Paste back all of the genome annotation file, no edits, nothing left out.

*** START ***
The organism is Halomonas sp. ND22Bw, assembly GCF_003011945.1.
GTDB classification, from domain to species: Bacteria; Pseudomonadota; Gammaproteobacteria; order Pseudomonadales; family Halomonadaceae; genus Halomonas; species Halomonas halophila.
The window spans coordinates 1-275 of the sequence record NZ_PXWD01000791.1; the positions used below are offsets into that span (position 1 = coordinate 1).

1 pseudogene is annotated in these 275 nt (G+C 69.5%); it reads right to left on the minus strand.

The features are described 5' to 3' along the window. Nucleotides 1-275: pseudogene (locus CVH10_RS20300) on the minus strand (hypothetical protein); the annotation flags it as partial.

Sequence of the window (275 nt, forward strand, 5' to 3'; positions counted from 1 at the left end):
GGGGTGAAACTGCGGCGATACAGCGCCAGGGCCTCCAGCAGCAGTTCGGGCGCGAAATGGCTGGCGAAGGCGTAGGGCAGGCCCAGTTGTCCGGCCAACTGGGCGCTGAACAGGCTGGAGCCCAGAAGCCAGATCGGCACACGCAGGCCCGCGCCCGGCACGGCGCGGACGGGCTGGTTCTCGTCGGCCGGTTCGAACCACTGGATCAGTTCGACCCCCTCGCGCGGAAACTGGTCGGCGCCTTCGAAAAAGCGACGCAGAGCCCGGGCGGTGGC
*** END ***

The organism is Halomonas sp. ND22Bw, assembly GCF_003011945.1.
GTDB classification, from domain to species: Bacteria; Pseudomonadota; Gammaproteobacteria; order Pseudomonadales; family Halomonadaceae; genus Halomonas; species Halomonas halophila.
The window spans coordinates 1-275 of the sequence record NZ_PXWD01000791.1; the positions used below are offsets into that span (position 1 = coordinate 1).

1 pseudogene is annotated in these 275 nt (G+C 69.5%); it reads right to left on the minus strand.

The features are described 5' to 3' along the window. Nucleotides 1-275: pseudogene (locus CVH10_RS20300) on the minus strand (hypothetical protein); the annotation flags it as partial.

Sequence of the window (275 nt, forward strand, 5' to 3'; positions counted from 1 at the left end):
GGGGTGAAACTGCGGCGATACAGCGCCAGGGCCTCCAGCAGCAGTTCGGGCGCGAAATGGCTGGCGAAGGCGTAGGGCAGGCCCAGTTGTCCGGCCAACTGGGCGCTGAACAGGCTGGAGCCCAGAAGCCAGATCGGCACACGCAGGCCCGCGCCCGGCACGGCGCGGACGGGCTGGTTCTCGTCGGCCGGTTCGAACCACTGGATCAGTTCGACCCCCTCGCGCGGAAACTGGTCGGCGCCTTCGAAAAAGCGACGCAGAGCCCGGGCGGTGGC